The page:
Enjoyable days ahead
  |  First Published: March 2009

The dams and rivers will be worth a fish this month as we move into Autumn and the weather usually makes for some enjoyable days on the water.

Over recent months the rivers have had good flows, producing plenty of food for the bass. The dams are also holding plenty of water with Glenbawn and St Clair around 67%.

All three local rivers, the Hunter, Paterson and Williams, have been producing nice bass and catfish, especially in the upper reaches of the systems, and this should continue until the fish begin their migration down to the tidal sections for spawning.

This month will provide the last of the surface bite early and late in the day and because the rivers can become a little discoloured, spinnerbaits, Bass Spins, blades and hardbodies are also worth a try.

Effective spinnerbaits should have single Colorado blades with dark skirts, while I like crankbaits in solid, dark colours like black or purple.

The Williams River around Clarencetown is always very productive in March and is often very clear – excellent for trolling along the banks where there is plenty of cover in the reeds with lures around 50mm that get down to around 2m. Try also casting around some of the heavier cover with 1/4oz spinnerbaits, blades and Beetle Spins.


Lake St Clair always produces some good numbers of fish this month as the water temperature begins to fall slightly.

There is still not a real lot of good weed growth around some of the banks. There is some very short weed out in the 7m range but even this is very scarce.

Last March the water was still around 24°, which kept the bass, goldens and silvers very active. There were good catches in around 10m-deep sections in the Broadwater, Fall Brook and Carrowbrook areas.

It is always a good month to begin at daylight using poppers or stick style lures, then lipless crankbaits and spinnerbaits.

Mid-morning, work the deeper sections by trolling deep lures or plastics on 1/2oz to 5/8oz jigs. The new Berkley HollowBelly 3” minnow in pearl watermelon has been an absolute cracker for bass because it resembles the smelt in this dam.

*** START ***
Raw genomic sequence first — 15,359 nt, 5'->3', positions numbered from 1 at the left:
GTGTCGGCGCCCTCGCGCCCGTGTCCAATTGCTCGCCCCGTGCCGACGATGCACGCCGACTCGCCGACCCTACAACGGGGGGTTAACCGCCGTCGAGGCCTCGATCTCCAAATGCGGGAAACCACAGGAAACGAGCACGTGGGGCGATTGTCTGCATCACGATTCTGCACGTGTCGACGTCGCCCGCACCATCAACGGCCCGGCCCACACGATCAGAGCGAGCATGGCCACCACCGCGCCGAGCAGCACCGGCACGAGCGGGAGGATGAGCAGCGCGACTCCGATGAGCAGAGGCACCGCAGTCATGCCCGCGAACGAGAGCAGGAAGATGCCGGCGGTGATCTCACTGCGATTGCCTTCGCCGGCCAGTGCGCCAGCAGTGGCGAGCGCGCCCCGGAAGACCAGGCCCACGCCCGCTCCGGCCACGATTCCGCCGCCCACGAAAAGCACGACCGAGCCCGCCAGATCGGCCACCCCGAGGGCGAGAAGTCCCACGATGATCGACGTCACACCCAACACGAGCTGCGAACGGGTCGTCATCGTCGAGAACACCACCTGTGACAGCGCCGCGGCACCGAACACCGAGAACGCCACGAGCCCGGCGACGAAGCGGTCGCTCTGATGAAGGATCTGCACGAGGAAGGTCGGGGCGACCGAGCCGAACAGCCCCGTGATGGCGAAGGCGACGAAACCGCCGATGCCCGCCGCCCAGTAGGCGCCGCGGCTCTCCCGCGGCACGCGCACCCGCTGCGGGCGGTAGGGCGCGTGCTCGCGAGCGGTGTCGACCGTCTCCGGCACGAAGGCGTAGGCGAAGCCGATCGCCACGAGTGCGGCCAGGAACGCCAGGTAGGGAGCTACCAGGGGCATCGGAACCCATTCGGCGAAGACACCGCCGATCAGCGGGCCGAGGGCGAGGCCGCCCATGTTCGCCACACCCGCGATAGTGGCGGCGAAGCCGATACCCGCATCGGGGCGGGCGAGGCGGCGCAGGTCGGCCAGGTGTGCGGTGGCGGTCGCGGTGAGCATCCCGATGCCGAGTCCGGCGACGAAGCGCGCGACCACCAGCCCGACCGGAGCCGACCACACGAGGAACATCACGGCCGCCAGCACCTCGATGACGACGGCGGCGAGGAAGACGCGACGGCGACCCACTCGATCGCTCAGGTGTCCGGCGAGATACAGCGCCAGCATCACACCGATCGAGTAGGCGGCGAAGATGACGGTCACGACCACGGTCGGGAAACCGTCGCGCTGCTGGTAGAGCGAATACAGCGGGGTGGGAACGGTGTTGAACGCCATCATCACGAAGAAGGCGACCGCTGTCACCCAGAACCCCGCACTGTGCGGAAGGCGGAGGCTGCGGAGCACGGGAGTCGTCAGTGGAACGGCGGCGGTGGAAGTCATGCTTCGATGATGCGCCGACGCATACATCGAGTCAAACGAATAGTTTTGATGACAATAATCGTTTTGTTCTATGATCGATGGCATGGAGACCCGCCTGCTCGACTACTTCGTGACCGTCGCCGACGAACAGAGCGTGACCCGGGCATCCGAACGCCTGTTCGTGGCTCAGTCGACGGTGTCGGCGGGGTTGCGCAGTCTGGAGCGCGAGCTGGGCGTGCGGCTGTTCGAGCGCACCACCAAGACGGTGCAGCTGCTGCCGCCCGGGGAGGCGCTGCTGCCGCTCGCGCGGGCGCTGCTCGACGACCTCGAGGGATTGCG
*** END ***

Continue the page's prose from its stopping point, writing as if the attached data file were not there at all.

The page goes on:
Another good lure to try for these deeper bass is the Jackall Mask in the pearl ayu pattern, jigged along the bottom or even trolled.

It is very important to have a good sounder, such as my LMS520, to help locate these fish in the deeper water. Usually there are some really distinctive drop-offs or schools of bait that these fish relate to.

The baitfish schools resemble big black clouds and are usually about mid depth with the bass sitting below or even on the bottom.

Bait fishing is also worth a try with a worm or yabby fished off the bank or around the bases of the trees up the arms, while anywhere off the bank in the camping area is fine.


Lake Glenbawn is continuing to look as it used to several years ago and with the continued influx of water from the Barrington Tops, it should be in for another good season.

This is always a very good time to target the giant goldens and large schools of silvers that live in a few of the trees in 10m depths.

The number of goldens seems to have declined over recent years but there are still some good-sized specimens around. Either troll around the timber with lures that get down around 5m or cast lipless crankbaits, especially in gold colour, adjacent to the trunk.

A yabby is also worth a jig down to the base or among the branches.

The silvers like very small lures but a bunch of worms on a No 1 hook with a very light weight is the best method, with a handful of dirt every so often as berley.

When looking for the timber that holds the silvers, find one that has plenty of fine green weed growing off the branches below the waterline.

Some of the better areas to try for both goldens and silvers are towards the back of the dam around the river where the timber lines the edge.

Those targeting bass can do it a little harder, as they can be virtually anywhere over the entire dam, depending on the amount of water coming in, the water temperature and the clarity.

There is not a lot of weed growth around the banks and the bass tend to move into the deeper water fairly quickly, so at dusk and sunset always give the banks a burn with surface lures and diving or lipless crankbaits and then head for the deeper sections, even down to 15m and use the sounder to locate the schools or bait balls.

A very good option is to troll black/purple lures down around 7m until you see some bait or structure and then jig plastics or lipless crankbaits.

The deep bass can also be targeted with spinnerbaits of 1/2oz to 5/8oz with willow blades and purple skirts, or heavy vibrating blades or silent lipless crankbaits.

For those who want a feed there are some nice catties and goldens taken around the eastern foreshore on worms and yabbies.



I received some disappointing news recently from DPI Fisheries. For the second year running, a problem has arisen at the Port Stephens hatchery, resulting in no bass stocking to take place in local dams Glenbawn, St Clair and Lostock

This will leave a deep hole in the future fishing in these impoundments and it can only be hoped that a solution can be achieved before this year’s stockings take place.

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